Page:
I’m in mourning over Michigan’s State’s very early exit from the NCAA tournament. Even so, here’s a post in honor of March and all its Madness. [Note to self: next year, do a post during March Madness about the history of abnormal psychology.]
I first encountered the history of basketball in a March Madness-honoring lecture by State’s inimitable intellectual historian: Dave Bailey. I learned that James Naismith developed the sport in the winter of 1891/92 to keep his students at the YMCA’s college in Springfield, MA physically, mentally, and spiritually pure during the frozen months when weather precluded other wholesome sporting. Basketball emerged from a particular approach to Christian practice that went light on theology and heavy on chaste but manly activity—it’s often called muscular Christianity.
I’ll let Naismith give you a taste for the theory behind this peculiar (yet still thriving) conjunction of sport and faith:
“The nearest to preaching [that Naismith ever did] came in Y.M.C.A. service with the 20th Kansas on the Mexican border and in two years of service with the “Y” in France. And the preaching was rather indirect, at that. For example, we found that too many of the boys from our camp were going into a near-by town and getting into all kinds of devilment. [!!] We set up a boxing ring near the camp entrance, and would start a lively match about the time the boys began starting to ‘leave.’ They stopped to watch; then begged for a chance to participate; and the next thing they knew it was time to be back in quarters. Prize fights may sound like strange preaching, but they did the work.” –James Naismith, “Basketball–A Game the World Plays,” Rotarian (January 1939): 33-36.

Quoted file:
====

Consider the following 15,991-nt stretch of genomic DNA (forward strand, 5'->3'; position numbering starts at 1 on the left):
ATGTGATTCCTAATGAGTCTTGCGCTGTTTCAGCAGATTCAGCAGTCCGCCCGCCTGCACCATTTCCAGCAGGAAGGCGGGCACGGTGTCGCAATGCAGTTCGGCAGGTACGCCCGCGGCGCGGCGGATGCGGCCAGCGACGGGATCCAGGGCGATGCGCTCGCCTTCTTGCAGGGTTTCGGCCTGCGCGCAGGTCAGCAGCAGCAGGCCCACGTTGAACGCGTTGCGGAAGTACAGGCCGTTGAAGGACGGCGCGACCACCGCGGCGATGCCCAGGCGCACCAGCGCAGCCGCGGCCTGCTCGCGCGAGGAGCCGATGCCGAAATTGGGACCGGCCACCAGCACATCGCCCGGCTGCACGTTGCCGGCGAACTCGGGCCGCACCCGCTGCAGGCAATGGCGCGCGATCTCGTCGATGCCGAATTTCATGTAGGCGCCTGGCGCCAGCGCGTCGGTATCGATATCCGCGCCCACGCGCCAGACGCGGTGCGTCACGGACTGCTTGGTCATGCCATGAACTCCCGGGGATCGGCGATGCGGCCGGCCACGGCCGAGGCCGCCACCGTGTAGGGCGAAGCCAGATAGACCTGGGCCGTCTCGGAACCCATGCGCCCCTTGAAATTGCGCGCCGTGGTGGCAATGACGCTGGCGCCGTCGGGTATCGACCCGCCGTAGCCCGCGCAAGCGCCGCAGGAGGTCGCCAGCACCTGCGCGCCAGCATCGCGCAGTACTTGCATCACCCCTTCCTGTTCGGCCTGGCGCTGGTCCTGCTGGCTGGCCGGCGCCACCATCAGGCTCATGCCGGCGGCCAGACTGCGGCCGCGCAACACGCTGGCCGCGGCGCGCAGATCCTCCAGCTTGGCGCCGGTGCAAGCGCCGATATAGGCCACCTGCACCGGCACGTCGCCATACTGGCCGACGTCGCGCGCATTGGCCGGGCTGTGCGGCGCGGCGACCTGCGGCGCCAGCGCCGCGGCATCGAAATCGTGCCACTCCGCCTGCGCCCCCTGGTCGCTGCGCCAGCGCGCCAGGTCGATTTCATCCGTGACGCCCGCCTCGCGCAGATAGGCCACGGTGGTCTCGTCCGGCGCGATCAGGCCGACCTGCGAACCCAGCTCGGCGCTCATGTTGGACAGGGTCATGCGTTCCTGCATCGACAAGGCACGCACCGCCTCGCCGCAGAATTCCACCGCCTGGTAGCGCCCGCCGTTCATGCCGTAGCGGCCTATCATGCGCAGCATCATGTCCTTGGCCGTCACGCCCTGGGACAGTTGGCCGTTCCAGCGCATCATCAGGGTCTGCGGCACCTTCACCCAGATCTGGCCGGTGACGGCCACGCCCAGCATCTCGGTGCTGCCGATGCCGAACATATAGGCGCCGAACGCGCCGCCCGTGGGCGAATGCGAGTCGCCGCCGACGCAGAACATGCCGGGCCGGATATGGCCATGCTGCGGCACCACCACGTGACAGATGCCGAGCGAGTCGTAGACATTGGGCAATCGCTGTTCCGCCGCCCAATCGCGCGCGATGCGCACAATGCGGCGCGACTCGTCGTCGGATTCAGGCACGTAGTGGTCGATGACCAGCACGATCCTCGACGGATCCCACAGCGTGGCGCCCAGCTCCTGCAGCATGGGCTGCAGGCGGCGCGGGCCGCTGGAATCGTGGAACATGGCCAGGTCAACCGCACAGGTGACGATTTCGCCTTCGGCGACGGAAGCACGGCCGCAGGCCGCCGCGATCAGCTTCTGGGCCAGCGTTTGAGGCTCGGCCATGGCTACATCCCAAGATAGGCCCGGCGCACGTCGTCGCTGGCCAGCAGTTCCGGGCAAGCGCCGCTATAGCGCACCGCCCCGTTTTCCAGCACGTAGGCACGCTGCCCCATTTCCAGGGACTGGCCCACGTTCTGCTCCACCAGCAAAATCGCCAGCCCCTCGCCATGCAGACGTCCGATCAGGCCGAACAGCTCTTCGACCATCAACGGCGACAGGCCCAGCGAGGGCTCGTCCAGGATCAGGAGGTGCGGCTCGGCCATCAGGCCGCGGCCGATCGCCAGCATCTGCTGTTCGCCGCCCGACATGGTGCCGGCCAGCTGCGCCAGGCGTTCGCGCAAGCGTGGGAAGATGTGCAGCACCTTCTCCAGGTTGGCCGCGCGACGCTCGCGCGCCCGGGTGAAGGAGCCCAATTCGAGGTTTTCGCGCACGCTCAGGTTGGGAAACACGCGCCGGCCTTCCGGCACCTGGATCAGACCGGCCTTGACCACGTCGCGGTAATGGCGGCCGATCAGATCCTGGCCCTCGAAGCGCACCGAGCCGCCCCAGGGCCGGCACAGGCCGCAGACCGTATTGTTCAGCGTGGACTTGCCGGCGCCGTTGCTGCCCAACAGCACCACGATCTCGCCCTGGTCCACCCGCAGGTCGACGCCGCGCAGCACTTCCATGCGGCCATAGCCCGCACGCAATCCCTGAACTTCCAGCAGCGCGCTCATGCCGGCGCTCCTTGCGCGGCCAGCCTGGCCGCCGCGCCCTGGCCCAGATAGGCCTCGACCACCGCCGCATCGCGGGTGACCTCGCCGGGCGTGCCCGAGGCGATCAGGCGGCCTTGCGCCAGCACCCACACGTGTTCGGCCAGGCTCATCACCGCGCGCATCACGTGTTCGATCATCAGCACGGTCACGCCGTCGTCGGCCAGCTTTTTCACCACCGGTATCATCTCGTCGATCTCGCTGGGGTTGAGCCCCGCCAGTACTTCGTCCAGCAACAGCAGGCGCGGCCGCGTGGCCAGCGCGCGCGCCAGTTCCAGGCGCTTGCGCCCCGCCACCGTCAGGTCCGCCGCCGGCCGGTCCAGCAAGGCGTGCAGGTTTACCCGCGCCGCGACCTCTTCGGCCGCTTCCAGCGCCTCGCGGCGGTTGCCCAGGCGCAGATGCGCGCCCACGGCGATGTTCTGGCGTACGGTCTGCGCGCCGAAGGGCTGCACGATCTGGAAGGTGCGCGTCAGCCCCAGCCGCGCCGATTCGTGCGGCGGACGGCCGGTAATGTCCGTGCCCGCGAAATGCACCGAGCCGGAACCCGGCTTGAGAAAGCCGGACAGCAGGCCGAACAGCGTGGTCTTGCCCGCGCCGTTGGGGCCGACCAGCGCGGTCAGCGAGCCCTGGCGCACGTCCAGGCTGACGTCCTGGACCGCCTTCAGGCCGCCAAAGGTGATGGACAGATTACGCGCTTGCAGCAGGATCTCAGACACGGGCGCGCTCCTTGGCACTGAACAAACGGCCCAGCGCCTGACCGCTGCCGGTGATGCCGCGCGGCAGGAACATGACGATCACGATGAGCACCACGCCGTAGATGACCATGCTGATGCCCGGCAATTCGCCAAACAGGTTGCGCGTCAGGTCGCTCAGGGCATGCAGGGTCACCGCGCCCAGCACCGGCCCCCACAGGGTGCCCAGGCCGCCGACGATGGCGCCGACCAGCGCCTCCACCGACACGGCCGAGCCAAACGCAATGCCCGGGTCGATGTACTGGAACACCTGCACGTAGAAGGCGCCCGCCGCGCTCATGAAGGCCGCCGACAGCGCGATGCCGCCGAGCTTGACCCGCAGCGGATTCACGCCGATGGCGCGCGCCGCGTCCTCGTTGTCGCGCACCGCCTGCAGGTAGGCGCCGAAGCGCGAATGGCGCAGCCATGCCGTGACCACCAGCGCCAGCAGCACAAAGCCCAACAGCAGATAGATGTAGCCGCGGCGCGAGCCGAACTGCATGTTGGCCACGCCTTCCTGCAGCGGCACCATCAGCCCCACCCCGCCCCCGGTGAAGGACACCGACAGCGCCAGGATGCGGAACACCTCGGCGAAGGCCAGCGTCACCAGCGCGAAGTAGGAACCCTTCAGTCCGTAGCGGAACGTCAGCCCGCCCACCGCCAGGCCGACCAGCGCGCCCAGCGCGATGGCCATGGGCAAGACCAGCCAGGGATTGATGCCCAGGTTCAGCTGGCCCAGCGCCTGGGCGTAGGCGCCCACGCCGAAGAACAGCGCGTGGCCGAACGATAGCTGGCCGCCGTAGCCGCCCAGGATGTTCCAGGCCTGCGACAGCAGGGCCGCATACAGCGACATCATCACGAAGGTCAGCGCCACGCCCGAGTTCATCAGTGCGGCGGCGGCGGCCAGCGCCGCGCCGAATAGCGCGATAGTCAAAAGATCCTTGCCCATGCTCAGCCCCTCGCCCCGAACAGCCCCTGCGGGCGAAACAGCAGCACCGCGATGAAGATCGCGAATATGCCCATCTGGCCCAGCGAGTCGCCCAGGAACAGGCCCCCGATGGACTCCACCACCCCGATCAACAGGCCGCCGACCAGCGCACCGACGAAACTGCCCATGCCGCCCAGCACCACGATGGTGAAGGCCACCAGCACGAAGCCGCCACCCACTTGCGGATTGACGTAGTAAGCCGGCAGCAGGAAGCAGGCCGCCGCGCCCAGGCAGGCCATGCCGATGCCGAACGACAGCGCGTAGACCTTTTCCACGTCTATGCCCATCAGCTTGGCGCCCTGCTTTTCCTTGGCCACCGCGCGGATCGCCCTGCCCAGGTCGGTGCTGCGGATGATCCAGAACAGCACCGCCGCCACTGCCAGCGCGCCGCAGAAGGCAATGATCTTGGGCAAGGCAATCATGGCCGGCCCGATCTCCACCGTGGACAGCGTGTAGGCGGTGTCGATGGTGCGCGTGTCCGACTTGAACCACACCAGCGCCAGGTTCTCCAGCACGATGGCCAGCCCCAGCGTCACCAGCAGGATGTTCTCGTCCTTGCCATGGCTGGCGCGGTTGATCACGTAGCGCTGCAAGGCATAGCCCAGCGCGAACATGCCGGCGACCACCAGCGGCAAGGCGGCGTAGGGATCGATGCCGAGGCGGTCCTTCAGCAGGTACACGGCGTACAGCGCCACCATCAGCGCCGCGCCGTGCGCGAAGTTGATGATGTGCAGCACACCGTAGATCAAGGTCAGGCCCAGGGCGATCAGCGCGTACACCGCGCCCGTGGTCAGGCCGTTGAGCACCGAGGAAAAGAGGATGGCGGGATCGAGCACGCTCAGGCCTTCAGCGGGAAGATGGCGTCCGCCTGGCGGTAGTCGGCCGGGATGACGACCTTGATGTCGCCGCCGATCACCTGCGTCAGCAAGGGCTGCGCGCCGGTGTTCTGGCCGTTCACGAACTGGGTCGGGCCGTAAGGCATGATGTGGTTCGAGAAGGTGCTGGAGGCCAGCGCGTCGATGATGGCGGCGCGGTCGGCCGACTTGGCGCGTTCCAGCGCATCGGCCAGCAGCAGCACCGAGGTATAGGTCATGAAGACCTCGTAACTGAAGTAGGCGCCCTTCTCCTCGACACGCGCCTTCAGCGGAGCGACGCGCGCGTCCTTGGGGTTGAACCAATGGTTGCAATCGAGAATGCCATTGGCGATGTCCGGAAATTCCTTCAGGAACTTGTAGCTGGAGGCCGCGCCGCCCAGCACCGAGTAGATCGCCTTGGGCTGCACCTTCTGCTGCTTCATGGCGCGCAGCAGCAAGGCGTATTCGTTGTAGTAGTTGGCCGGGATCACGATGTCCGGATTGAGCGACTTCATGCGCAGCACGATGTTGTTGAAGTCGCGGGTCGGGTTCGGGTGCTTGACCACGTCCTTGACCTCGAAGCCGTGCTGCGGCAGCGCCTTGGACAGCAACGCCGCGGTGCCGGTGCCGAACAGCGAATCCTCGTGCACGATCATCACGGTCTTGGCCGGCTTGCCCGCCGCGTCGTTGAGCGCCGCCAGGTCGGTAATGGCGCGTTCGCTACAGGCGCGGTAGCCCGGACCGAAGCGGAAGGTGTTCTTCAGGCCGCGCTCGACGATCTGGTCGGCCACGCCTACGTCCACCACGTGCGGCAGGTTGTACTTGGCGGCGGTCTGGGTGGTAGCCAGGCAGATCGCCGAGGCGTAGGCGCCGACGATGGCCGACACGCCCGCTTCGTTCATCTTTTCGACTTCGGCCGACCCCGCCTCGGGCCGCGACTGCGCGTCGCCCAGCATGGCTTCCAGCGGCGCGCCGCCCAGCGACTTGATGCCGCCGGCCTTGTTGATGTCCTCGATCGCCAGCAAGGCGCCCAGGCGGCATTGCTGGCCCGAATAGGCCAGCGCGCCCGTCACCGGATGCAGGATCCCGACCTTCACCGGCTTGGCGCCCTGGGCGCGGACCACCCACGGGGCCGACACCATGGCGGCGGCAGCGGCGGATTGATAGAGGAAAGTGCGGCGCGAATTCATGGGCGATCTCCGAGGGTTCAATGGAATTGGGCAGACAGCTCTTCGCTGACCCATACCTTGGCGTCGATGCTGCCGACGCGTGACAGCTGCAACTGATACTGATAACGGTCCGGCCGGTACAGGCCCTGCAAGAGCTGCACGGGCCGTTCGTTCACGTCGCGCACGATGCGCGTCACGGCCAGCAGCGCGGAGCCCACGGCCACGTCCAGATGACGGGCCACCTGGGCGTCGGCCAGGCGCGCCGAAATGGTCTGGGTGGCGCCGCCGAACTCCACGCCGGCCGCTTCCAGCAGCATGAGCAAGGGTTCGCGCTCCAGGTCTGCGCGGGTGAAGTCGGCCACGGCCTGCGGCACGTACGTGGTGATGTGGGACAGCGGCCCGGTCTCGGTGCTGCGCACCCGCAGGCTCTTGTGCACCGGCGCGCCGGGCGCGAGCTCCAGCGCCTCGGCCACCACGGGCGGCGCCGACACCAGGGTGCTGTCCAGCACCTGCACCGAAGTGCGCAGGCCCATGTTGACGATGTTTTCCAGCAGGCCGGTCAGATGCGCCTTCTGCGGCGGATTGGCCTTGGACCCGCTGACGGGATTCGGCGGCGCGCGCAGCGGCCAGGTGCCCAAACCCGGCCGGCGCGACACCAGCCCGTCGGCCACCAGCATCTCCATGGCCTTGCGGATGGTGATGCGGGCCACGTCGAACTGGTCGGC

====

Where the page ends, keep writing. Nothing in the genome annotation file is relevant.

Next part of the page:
Some of Naismith’s contemporaries found this a very strange preaching indeed. Perhaps most famously, Sinclair Lewis parodied muscular Christianity and the people who championed it (hypocrites all, he proclaimed) in Elmer Gantry (although Gantry, like Naismith, started out as a football star). If Gantry stood for an America that Lewis despised, Martin Arrowsmith, the protagonist of his 1925 novel Arrowsmith looked like one of Lewis’ heroes. Arrowsmith stood for science: over tradition, over parochialism, over commerce, and inadvertently over the life of his only love.
Lewis, in his literature, argued for a secularizing, scientized America—but would a secular, scientized America be free from basketball too? I don’t think Lewis ever weighed in on the question.
At least one college student at Yale didn’t wait for Lewis. In 1916, before Naismith was setting up his boxing rings in France, an undergraduate named Frederick Blackall was already actively rebranding basketball as a scientific endeavor, stripped of its religious origins.
Basketball, Blackall wrote in the Yale Courant, was a “scientific experiment” born of one man’s mind and meticulously designed. Although Naismith had actually designed the game in response to the request of his boss Luther Gulick, who wanted to keep Y students on the straight and narrow, Blackall’s revised history claimed that Naismith came up with basketball as the solution to a homework problem. Naismith, in Blackall’s version, had heard “a lecturer on psychology …on the subject of the mental processes of invention, and during the course of his address proposed as a sort of experiment the invention of a game which could be played indoors in winter….” (152)
I have no reason to believe Blackall intentionally changed the basketball invention story. Nor do I think Blackall even pioneered the story. I think it’s far more likely that Blackall repeated a story told him by his phys ed instructors: men who by the 10s and 20s were much more likely to have advanced degrees and who considered themselves as much scientists or doctors as athletes (on these professional transformations, see Prescott). For them, the moralist origins of basketball might have been an embarrassment best ignored.